This house, called Kawakawa House, was built by the Herbst Architects studio in Piha, New Zealand. The house stands on a concrete base and steel stilts to provide a view through the dense forests (Pōhutukawa trees) to the beach.
The site is extremely exposed to the sun and the concept for the design was developed out of the need to maximize the amount of sunlight and allow a visual exploration of the beauty of the treetops. As a result, the house is a simple box on a concrete base that protrudes and is supported by slender steel pillars with a spiral staircase for access. The front of this box faces the sea and can be opened with a series of sliding doors. A glass balustrade protects the kitchen, living and dining areas from wind. The doors can also open to an outdoor courtyard with a covered floor and seating in the middle of the first floor.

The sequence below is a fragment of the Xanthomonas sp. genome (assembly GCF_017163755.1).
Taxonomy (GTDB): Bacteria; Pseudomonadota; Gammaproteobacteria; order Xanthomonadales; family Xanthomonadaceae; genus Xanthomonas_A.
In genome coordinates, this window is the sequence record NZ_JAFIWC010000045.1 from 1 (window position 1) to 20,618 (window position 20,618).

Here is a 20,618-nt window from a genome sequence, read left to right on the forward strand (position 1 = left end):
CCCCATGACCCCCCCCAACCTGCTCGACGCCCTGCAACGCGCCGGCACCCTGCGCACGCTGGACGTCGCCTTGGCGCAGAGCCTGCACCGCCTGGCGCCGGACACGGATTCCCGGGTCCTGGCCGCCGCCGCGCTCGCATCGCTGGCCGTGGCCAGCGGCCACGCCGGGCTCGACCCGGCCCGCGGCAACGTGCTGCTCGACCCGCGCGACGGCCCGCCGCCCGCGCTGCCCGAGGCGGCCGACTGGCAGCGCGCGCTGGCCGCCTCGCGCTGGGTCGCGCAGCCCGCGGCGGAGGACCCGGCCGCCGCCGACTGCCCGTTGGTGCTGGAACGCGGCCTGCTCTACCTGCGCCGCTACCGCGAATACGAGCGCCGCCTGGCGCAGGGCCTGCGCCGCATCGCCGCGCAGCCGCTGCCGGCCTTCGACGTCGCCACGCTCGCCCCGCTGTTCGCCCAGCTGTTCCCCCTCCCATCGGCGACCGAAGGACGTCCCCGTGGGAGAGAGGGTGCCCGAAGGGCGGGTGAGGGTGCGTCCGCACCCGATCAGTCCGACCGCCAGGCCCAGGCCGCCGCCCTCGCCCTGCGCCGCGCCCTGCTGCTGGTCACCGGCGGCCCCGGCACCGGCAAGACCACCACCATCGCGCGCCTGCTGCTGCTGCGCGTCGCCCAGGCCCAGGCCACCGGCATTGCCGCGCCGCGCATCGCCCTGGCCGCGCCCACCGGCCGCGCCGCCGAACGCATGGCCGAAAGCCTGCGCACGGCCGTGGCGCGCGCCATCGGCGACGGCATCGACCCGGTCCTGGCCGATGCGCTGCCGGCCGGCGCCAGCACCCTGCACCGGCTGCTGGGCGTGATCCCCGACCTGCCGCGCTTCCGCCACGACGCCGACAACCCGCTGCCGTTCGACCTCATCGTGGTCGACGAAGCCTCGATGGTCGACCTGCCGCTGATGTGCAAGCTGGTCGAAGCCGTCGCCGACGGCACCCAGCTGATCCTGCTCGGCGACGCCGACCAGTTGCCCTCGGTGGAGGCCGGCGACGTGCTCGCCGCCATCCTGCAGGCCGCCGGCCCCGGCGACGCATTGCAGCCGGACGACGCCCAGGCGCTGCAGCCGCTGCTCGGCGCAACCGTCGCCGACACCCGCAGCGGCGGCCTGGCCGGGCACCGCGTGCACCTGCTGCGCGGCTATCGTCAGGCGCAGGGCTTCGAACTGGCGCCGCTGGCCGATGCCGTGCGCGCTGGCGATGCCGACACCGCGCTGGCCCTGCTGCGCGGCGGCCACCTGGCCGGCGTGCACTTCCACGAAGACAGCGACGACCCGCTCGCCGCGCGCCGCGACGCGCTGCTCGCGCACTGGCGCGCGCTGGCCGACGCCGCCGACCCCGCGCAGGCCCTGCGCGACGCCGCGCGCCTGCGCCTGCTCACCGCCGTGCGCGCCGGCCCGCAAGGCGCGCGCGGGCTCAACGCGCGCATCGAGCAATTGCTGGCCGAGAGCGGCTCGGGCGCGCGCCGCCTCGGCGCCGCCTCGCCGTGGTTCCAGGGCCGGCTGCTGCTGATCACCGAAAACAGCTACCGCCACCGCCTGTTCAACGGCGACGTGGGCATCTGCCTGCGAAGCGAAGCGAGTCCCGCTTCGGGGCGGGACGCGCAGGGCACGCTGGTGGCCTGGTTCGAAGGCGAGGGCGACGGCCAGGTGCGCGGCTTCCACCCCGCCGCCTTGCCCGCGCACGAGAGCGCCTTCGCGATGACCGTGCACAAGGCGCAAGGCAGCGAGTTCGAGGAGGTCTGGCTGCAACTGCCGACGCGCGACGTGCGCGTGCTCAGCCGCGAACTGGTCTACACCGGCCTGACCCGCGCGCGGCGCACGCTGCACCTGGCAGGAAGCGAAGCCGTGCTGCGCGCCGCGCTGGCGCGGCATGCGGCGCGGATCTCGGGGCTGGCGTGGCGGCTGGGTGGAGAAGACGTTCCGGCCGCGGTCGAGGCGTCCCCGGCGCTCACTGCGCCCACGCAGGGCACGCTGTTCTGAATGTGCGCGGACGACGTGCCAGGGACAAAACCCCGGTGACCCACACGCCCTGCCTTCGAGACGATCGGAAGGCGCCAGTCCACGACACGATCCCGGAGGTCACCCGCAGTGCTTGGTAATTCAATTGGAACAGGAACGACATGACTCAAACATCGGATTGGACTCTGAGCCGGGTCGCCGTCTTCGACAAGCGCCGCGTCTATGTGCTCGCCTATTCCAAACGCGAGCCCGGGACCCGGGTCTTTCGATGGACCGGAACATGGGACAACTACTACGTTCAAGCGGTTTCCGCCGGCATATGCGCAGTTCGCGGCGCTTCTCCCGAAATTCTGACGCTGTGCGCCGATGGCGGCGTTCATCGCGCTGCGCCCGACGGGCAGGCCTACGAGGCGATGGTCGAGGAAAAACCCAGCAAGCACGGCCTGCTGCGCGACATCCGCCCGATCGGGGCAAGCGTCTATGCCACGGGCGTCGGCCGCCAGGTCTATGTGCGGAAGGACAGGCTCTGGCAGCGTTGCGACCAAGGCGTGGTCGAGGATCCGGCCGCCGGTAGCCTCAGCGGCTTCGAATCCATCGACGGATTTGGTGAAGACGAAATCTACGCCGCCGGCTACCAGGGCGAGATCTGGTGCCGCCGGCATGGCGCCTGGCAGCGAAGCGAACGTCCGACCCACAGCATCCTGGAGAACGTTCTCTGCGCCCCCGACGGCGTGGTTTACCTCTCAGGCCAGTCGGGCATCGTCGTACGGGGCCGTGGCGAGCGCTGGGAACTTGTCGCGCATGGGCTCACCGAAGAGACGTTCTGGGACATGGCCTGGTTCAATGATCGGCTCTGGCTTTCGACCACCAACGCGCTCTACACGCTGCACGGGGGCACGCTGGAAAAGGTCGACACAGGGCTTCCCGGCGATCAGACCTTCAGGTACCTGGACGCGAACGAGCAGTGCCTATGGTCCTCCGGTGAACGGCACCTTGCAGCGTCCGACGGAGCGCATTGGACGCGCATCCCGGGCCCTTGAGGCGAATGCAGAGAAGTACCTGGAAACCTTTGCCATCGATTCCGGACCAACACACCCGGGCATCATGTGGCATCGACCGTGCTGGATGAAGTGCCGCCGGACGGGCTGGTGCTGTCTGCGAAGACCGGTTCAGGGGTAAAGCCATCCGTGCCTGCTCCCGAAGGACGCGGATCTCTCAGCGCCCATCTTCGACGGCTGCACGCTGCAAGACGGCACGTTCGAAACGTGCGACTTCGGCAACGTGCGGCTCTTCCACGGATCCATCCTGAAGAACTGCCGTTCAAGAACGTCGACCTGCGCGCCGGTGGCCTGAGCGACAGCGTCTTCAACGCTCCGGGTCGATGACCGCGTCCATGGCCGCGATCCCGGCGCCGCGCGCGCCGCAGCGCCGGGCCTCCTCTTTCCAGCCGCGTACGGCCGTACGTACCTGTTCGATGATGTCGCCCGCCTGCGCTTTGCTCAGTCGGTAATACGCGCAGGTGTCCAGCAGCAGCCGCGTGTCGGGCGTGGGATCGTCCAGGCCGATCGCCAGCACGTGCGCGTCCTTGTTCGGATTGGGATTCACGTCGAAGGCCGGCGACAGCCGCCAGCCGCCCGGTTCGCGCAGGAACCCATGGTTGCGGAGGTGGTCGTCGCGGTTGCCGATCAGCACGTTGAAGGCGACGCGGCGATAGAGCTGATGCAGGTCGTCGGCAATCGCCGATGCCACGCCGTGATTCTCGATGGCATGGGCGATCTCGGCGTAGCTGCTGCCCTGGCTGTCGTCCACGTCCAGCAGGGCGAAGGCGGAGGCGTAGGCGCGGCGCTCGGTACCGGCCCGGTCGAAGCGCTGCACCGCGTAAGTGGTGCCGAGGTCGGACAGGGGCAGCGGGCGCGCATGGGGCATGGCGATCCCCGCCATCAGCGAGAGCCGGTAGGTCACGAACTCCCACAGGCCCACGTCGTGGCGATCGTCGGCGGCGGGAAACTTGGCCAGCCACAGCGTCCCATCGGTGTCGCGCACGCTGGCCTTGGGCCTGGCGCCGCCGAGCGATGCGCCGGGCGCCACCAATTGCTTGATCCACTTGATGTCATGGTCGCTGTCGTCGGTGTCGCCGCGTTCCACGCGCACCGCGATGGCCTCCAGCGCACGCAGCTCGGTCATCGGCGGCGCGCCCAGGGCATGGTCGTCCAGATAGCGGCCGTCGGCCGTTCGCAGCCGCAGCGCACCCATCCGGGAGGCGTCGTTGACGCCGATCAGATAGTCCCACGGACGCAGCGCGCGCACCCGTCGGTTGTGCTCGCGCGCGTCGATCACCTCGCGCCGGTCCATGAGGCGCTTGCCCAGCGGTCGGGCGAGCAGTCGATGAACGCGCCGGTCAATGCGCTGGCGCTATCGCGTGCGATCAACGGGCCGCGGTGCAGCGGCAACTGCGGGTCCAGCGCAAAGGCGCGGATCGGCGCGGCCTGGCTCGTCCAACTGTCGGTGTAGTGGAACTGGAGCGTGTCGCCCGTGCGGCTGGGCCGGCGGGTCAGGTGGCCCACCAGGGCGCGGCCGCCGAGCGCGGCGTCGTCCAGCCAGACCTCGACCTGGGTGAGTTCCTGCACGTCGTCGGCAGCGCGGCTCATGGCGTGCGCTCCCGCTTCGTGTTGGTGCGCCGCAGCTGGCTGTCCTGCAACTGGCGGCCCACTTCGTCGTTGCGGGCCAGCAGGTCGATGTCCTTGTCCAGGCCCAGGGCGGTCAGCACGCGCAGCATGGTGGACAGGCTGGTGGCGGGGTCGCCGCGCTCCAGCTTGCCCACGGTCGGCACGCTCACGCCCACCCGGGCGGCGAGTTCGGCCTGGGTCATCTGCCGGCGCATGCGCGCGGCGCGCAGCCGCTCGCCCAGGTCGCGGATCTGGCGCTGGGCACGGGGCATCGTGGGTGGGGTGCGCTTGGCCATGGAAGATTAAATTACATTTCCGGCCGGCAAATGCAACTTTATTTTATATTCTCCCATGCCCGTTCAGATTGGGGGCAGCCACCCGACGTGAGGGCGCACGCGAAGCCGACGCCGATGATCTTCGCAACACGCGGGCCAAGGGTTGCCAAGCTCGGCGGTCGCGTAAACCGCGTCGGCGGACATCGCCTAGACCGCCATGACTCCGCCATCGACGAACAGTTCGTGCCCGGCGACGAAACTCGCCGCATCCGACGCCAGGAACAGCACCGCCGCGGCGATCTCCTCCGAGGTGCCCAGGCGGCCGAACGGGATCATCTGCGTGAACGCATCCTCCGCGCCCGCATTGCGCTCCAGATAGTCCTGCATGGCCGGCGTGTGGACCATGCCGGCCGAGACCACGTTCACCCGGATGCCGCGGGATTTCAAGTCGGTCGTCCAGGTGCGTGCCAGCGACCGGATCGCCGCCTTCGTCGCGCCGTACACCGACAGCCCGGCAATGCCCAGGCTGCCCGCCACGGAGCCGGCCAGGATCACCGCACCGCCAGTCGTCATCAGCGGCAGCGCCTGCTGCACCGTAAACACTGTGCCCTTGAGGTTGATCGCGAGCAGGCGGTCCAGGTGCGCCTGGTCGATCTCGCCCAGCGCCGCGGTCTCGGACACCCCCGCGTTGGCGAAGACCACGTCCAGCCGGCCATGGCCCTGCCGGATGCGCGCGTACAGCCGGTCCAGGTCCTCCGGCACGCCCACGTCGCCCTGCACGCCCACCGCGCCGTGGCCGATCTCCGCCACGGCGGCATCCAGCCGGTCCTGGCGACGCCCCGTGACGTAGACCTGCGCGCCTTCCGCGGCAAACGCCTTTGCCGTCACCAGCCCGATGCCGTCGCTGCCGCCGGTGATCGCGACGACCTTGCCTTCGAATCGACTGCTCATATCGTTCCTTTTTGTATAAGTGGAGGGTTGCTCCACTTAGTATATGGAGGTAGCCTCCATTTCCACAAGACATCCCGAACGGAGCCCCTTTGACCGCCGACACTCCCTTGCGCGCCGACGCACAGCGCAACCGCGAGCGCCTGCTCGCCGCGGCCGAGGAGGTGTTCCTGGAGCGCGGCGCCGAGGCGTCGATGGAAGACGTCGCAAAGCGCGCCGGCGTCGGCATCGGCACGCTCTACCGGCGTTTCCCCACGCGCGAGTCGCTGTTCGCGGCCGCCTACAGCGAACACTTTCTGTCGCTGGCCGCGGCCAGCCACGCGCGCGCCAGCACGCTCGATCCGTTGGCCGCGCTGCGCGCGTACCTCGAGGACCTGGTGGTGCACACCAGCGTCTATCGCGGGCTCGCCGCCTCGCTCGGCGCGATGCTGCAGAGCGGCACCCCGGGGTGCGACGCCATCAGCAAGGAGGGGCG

The bedrooms have been set up in the sheltered eastern half of the house (for more privacy), where the full-height glazing has been replaced with slim picture windows with a view of the forest. Two larger bedrooms are located on either side of a bedroom that leads to a private wooden bridge that connects the house directly with the surrounding natural landscape. In the bathrooms, deep green glass mosaic tiles are reminiscent of the treetops outdoors, providing a textured surface for the dappled light of the clergy to move across.
Around the top of the house is a glazed clerestory that uses angled plywood ceilings to direct light into the living spaces. Internally, the contrast between exposure and protection is reflected in the use of light wood and dark birch panels that line the more private spaces of the home.